The pay gap is bad for business, and bad for Scotland’s economy because many women are working below their skill level. Companies that treat staff fairly are more productive, more innovative, find it easier to retain skilled staff, and ensure that they have a positive corporate image
* Oct 2018 Annual Survey of Hours and Earnings
Briefing - gender and the workplace, June 2016 Close the Gap's briefing to MSPs for the Scottish Parliament debate on gender and the workplace, 29 June 2016
Close the Gap Working Paper 17: Gender Pay Gap Statistics This paper is an updated version of Working Paper 16: Statistics published in 2016.
Close the Gap Working Paper 20: Gender pay gap statistics This paper provides the latest gender pay gap statistics for Scotland and revisits the complexities of measuring and reporting on the pay gap.
Everything you wanted to know about the gender pay gap but were afraid to ask This briefing aims to answer the most commonly asked questions about the pay gap.
Flexible Working for All? The impact of the right to request regulations in Scotland Enabling flexible working is a critical component in closing Scotland’s gender pay gap.
Joint response to the Scottish Parliament Economy, Jobs and Fair Work Committee inquiry report into the gender pay gap Gender equality organisations Close the Gap, Engender, Equate Scotland, Scottish Women’s Aid and Zero Tolerance welcome the report of the Scottish Parliament Economy, Jobs and Fair Work Committee inquiry into the gender pay gap, and call for action.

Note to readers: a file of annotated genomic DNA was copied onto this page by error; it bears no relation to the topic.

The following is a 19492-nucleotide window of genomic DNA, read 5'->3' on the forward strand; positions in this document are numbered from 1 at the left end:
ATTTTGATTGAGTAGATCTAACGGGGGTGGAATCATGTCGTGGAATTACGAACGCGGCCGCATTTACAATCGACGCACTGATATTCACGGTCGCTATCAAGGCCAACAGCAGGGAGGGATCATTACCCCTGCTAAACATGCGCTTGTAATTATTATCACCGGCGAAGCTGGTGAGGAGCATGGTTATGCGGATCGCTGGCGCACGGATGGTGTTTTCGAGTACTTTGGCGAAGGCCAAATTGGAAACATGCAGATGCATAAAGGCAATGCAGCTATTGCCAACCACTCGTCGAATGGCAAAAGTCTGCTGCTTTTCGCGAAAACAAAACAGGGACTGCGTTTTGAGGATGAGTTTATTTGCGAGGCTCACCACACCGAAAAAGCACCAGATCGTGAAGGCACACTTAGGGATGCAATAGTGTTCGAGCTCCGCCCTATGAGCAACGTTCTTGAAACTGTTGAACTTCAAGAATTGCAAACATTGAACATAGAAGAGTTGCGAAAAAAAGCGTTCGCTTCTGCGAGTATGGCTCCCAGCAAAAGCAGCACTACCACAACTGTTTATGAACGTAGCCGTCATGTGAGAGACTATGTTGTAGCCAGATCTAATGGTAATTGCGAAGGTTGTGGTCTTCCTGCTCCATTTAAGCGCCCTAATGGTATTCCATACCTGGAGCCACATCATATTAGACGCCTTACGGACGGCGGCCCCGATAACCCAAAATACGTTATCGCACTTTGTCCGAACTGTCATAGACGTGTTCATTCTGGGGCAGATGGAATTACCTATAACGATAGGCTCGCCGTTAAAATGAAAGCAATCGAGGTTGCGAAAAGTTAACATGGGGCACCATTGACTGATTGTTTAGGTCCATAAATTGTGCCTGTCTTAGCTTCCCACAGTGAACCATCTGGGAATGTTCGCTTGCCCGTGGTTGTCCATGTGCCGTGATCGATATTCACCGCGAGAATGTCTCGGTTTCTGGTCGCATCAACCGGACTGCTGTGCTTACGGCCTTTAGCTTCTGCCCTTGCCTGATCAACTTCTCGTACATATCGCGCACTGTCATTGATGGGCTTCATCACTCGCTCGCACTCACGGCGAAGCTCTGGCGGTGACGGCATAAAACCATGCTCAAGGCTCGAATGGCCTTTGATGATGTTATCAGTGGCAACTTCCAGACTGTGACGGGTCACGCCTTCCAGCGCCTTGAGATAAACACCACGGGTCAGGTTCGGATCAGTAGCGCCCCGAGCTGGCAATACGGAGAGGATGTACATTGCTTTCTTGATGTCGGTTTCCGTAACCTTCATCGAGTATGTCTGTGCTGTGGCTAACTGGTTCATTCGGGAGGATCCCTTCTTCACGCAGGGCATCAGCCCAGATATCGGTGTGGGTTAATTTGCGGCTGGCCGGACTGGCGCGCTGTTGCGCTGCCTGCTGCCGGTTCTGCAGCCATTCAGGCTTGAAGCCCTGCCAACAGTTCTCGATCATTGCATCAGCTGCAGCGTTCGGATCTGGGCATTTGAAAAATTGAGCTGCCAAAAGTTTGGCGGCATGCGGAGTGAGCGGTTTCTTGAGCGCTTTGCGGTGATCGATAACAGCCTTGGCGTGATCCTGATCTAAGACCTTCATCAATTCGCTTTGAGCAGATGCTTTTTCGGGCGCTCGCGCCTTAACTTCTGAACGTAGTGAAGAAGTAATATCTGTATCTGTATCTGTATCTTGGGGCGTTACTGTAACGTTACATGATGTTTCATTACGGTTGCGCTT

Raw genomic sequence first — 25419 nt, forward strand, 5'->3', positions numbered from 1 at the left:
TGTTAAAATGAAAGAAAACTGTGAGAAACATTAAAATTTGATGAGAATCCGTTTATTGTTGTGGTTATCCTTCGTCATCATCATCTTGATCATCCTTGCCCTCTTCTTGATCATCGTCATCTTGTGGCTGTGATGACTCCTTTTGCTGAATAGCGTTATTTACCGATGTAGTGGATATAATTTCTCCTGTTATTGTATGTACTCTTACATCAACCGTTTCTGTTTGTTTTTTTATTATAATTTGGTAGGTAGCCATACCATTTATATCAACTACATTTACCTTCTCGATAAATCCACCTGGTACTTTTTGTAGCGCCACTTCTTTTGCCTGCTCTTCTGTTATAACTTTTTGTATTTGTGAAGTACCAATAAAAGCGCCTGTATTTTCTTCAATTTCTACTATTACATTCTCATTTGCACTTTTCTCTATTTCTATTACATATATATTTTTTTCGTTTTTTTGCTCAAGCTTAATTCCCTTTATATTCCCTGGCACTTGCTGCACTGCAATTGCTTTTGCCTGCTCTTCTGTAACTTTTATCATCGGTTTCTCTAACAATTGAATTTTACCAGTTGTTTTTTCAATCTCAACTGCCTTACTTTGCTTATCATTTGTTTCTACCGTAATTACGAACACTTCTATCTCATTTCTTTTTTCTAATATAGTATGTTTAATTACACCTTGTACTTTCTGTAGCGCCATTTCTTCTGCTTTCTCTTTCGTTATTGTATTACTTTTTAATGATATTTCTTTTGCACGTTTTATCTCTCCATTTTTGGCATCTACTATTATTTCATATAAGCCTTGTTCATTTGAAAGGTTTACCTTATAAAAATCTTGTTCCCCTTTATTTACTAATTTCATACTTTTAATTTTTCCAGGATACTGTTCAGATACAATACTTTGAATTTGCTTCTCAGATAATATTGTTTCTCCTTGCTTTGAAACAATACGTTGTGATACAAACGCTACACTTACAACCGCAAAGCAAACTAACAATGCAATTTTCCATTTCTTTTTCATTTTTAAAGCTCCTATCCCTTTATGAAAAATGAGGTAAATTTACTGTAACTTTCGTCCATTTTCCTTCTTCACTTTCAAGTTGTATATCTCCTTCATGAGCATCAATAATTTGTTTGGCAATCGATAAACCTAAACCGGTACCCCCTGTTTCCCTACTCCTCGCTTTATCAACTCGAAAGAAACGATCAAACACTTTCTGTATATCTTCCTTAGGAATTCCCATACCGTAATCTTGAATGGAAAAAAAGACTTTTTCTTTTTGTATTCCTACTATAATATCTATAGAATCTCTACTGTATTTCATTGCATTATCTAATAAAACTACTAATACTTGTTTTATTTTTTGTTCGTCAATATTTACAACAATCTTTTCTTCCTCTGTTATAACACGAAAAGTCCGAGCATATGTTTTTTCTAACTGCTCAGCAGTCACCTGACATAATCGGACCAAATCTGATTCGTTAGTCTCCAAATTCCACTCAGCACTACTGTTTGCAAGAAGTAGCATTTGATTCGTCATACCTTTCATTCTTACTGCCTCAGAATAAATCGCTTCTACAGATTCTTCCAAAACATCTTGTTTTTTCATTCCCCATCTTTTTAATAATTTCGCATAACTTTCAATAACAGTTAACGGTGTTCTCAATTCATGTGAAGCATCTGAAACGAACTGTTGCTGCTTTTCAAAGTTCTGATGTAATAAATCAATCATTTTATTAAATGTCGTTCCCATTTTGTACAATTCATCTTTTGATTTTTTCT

One year on and little change: An assessment of Scottish employer gender pay gap reporting This briefing follows on from our 2018 assessment of employer gender pay gap reporting, examining the quality of 2019 reporting and analysing employer repsonses to their gender pay gaps.
Submission to the Economy, Jobs, and Fair Work Committee inquiry to the pay gap Close the Gap's written submission to the Scottish Parliament Economy, Jobs and Fair Work Committee inquiry into the gender pay gap
Submission to the UK Women and Equalities Committee inquiry into the pay gap Close the Gap's written evidence to the UK Women and Equalities Committee inquiry into the gender pay gap for women aged over 40 years.
Submission to Women and Equalities Committee inquiry into sexual harassment Close the Gap's written submission to the UK Women and Equalities Committee inquiry into sexual harassment in the workplace.
The Gender Penalty: Exploring the causes and solutions to Scotland's gender pay gap This paper presents research which looks at the causes of Scotland’s gender pay gap, and how the causes have changed.
Women's sector response to the Gender Recognition Act consultation Close the Gap worked with Engender, Scottish Women's Aid, Rape Crisis Scotland, Zero Tolerance and Equate Scotland to produce a joint response to the Scottish Government consultation on proposed changes to the Gender Recognition Act.